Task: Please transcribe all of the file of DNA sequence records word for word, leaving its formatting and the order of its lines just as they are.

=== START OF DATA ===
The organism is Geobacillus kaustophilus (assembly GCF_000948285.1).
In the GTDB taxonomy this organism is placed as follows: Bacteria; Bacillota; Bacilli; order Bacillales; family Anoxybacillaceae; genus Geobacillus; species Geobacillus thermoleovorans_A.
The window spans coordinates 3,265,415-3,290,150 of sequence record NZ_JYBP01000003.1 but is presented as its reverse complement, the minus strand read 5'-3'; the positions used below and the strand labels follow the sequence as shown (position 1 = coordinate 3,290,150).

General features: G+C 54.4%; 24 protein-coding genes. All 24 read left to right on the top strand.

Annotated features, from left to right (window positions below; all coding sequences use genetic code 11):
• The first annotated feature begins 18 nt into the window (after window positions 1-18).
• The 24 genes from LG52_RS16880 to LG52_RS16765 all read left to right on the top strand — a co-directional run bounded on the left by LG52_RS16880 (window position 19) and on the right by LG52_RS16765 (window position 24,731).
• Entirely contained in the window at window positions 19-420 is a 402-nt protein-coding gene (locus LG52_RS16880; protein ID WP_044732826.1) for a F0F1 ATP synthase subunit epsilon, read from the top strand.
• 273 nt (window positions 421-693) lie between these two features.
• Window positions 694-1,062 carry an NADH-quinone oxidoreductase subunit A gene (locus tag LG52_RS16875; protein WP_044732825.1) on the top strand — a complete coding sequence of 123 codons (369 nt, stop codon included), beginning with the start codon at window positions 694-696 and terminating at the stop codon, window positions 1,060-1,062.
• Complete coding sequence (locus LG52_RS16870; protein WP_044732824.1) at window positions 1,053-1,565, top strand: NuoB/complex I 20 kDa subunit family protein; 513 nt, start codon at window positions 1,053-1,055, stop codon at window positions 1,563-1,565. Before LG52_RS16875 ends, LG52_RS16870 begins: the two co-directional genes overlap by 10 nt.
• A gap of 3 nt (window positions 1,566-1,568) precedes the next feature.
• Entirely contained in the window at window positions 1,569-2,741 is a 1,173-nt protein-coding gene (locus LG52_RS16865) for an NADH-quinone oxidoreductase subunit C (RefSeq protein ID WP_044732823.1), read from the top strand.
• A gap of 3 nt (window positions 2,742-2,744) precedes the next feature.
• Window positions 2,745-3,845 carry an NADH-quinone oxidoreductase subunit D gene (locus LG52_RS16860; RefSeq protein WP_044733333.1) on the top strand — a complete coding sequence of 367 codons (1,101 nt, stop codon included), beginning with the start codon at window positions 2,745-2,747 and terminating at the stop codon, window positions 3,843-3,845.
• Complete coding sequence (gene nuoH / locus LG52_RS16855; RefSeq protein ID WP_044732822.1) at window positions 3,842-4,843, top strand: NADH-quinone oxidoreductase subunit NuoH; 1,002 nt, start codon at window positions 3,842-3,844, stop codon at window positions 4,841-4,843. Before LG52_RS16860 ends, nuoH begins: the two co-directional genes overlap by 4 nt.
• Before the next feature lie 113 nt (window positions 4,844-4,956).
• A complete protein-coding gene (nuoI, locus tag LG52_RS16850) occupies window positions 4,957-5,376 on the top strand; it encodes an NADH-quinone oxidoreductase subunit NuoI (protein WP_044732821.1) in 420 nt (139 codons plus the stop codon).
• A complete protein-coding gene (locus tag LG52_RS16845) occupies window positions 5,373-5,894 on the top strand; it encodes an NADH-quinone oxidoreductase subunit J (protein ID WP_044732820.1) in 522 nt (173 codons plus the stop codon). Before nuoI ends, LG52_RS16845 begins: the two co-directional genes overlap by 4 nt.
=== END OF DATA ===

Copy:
The organism is Geobacillus kaustophilus (assembly GCF_000948285.1).
In the GTDB taxonomy this organism is placed as follows: Bacteria; Bacillota; Bacilli; order Bacillales; family Anoxybacillaceae; genus Geobacillus; species Geobacillus thermoleovorans_A.
The window spans coordinates 3,265,415-3,290,150 of sequence record NZ_JYBP01000003.1 but is presented as its reverse complement, the minus strand read 5'-3'; the positions used below and the strand labels follow the sequence as shown (position 1 = coordinate 3,290,150).

General features: G+C 54.4%; 24 protein-coding genes. All 24 read left to right on the top strand.

Annotated features, from left to right (window positions below; all coding sequences use genetic code 11):
• The first annotated feature begins 18 nt into the window (after window positions 1-18).
• The 24 genes from LG52_RS16880 to LG52_RS16765 all read left to right on the top strand — a co-directional run bounded on the left by LG52_RS16880 (window position 19) and on the right by LG52_RS16765 (window position 24,731).
• Entirely contained in the window at window positions 19-420 is a 402-nt protein-coding gene (locus LG52_RS16880; protein ID WP_044732826.1) for a F0F1 ATP synthase subunit epsilon, read from the top strand.
• 273 nt (window positions 421-693) lie between these two features.
• Window positions 694-1,062 carry an NADH-quinone oxidoreductase subunit A gene (locus tag LG52_RS16875; protein WP_044732825.1) on the top strand — a complete coding sequence of 123 codons (369 nt, stop codon included), beginning with the start codon at window positions 694-696 and terminating at the stop codon, window positions 1,060-1,062.
• Complete coding sequence (locus LG52_RS16870; protein WP_044732824.1) at window positions 1,053-1,565, top strand: NuoB/complex I 20 kDa subunit family protein; 513 nt, start codon at window positions 1,053-1,055, stop codon at window positions 1,563-1,565. Before LG52_RS16875 ends, LG52_RS16870 begins: the two co-directional genes overlap by 10 nt.
• A gap of 3 nt (window positions 1,566-1,568) precedes the next feature.
• Entirely contained in the window at window positions 1,569-2,741 is a 1,173-nt protein-coding gene (locus LG52_RS16865) for an NADH-quinone oxidoreductase subunit C (RefSeq protein ID WP_044732823.1), read from the top strand.
• A gap of 3 nt (window positions 2,742-2,744) precedes the next feature.
• Window positions 2,745-3,845 carry an NADH-quinone oxidoreductase subunit D gene (locus LG52_RS16860; RefSeq protein WP_044733333.1) on the top strand — a complete coding sequence of 367 codons (1,101 nt, stop codon included), beginning with the start codon at window positions 2,745-2,747 and terminating at the stop codon, window positions 3,843-3,845.
• Complete coding sequence (gene nuoH / locus LG52_RS16855; RefSeq protein ID WP_044732822.1) at window positions 3,842-4,843, top strand: NADH-quinone oxidoreductase subunit NuoH; 1,002 nt, start codon at window positions 3,842-3,844, stop codon at window positions 4,841-4,843. Before LG52_RS16860 ends, nuoH begins: the two co-directional genes overlap by 4 nt.
• Before the next feature lie 113 nt (window positions 4,844-4,956).
• A complete protein-coding gene (nuoI, locus tag LG52_RS16850) occupies window positions 4,957-5,376 on the top strand; it encodes an NADH-quinone oxidoreductase subunit NuoI (protein WP_044732821.1) in 420 nt (139 codons plus the stop codon).
• A complete protein-coding gene (locus tag LG52_RS16845) occupies window positions 5,373-5,894 on the top strand; it encodes an NADH-quinone oxidoreductase subunit J (protein ID WP_044732820.1) in 522 nt (173 codons plus the stop codon). Before nuoI ends, LG52_RS16845 begins: the two co-directional genes overlap by 4 nt.